On 21-Nov-12, CRFN filed its S-4 statement, before the agreed 24-Nov-12 deadline (one of the conditions for the CRFN/ECBE transaction). On 3-Dec-12, CRFN merged with VantageSouth, which was another condition for the CRFN/ECBE transaction. CRFN and ECBE have guided to closing the transaction in Q1 2013.
The transaction makes a lot of strategic sense for CRFN and it is financially attractive (day one accretive to CRFN tangible book value ("TBV") and EPS) and it also makes sense for ECBE shareholders as it (NYSE:I) provides an attractive 44% premium (using current CRFN share price) and (ii) solves the issue of ECBE's requirement to otherwise raise capital to repay TARP (which would obviously be negative for ECBE shareholders). While the transaction values ECBE below TBV (74% TBV 2012E), it still looks very attractive based on current analyst estimates for ECBE's 2013 and 2014 EPS (implied P/E of 35.5x and 17.8x for 2013E and 2014E, respectively at time of announcement).
The remaining conditions for this deal to close are:
- ECBE shareholder approval
- CRFN shareholder approval
- Regulatory approvals, tax opinion, employee and director related agreements (non-compete, resignations), no material adverse effects
Given the attractiveness to ECBE and CRFN shareholders it is very likely that 1) and 2) will get done. Note that CRFN is majority owned by Piedmont Community Bank and ECBE directors and related parties own around 27% of ECBE.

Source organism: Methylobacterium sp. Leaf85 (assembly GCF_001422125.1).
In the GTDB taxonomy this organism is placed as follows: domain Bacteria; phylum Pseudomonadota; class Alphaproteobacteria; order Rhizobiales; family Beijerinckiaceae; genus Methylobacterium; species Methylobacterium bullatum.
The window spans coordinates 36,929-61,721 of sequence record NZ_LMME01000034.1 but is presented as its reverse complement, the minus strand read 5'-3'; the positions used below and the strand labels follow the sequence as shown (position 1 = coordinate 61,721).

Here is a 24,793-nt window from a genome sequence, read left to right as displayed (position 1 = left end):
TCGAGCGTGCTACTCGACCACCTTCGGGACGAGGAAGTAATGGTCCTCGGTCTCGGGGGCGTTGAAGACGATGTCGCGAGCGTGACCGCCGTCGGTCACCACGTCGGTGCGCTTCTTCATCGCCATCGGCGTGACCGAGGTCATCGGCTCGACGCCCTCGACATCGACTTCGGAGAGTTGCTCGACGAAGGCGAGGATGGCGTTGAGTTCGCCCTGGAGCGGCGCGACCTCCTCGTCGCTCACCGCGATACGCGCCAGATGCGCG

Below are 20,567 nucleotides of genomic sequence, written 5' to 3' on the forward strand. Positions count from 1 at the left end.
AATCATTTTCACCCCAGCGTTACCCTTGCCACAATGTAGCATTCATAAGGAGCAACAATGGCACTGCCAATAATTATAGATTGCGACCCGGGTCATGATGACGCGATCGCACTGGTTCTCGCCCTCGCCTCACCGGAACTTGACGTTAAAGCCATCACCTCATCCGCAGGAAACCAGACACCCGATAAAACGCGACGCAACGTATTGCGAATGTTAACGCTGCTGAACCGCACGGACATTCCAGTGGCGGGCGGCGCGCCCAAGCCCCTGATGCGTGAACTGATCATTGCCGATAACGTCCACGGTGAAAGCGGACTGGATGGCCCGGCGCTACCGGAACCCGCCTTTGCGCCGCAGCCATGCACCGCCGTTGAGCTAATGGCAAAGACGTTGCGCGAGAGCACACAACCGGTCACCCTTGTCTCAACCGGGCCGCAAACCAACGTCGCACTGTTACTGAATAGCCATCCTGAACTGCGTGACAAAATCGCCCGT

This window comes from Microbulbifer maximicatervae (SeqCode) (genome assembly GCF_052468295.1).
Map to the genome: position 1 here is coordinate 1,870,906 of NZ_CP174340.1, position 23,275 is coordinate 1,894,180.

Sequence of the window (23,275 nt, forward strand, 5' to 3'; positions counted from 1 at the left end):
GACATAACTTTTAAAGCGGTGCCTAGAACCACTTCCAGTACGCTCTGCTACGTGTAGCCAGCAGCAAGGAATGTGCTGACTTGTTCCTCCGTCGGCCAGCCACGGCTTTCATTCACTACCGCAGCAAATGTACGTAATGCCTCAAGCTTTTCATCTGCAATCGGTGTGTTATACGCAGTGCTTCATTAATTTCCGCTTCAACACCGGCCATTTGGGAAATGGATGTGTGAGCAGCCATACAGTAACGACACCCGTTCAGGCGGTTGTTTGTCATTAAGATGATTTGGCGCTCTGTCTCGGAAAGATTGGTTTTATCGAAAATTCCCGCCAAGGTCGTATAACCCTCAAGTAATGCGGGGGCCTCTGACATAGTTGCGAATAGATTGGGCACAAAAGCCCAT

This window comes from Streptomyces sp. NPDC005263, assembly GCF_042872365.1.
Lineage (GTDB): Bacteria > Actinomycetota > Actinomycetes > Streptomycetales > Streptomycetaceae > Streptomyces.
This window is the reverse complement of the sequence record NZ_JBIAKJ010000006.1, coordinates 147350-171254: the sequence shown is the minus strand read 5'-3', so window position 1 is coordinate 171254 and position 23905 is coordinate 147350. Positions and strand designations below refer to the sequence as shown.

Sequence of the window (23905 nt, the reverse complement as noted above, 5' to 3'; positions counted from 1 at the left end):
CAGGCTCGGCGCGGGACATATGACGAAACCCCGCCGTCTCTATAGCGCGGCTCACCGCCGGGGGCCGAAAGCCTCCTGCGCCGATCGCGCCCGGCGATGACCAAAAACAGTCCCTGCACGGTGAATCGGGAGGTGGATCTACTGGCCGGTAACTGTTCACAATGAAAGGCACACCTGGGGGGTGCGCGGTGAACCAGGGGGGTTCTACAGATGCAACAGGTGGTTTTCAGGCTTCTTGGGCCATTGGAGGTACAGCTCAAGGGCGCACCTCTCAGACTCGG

The third condition is nothing special in the context of such a transaction and there is no reason to assume that any of these conditions will not be met. Also note that on 30-Oct, ECBE reported good Q3 results with a more than 200% increase in net income yoy, and the company said that it is seeing stabilization in its market. These results and the continuing improvement in the US housing market make a material adverse change unlikely.
So, overall this is a pretty safe transaction.
However, it appears that due to low liquidity and maybe due to difficulties to find CRFN borrow, this transaction is trading at a 20% spread. This is more attractive than spreads of most other transactions with comparable conditions (i.e. excluding complex transactions with anti-trust and/or financing risks etc.)
So, if an investor would short 3.55 shares of CRFN for every 1 share of ECBE, she/he could earn a very low risk profit of 20% (on the amount invested in ECBE) within around 3 months.
As with any merger arbitrage trade, there is always a small risk that a deal falls apart. Since ECBE's Q3 results were positive, it is likely that ECBE shares would not decline all the way down to where they traded before the transaction was announced and so the downside would probably be lower than the -16% which it would take to trade at pre-announcement price. In the context of a 20% upside and high probability of completion, I find this an attractive risk/reward proposition.
Disclosure: I am long ECBE. I wrote this article myself, and it expresses my own opinions. I am not receiving compensation for it. I have no business relationship with any company whose stock is mentioned in this article.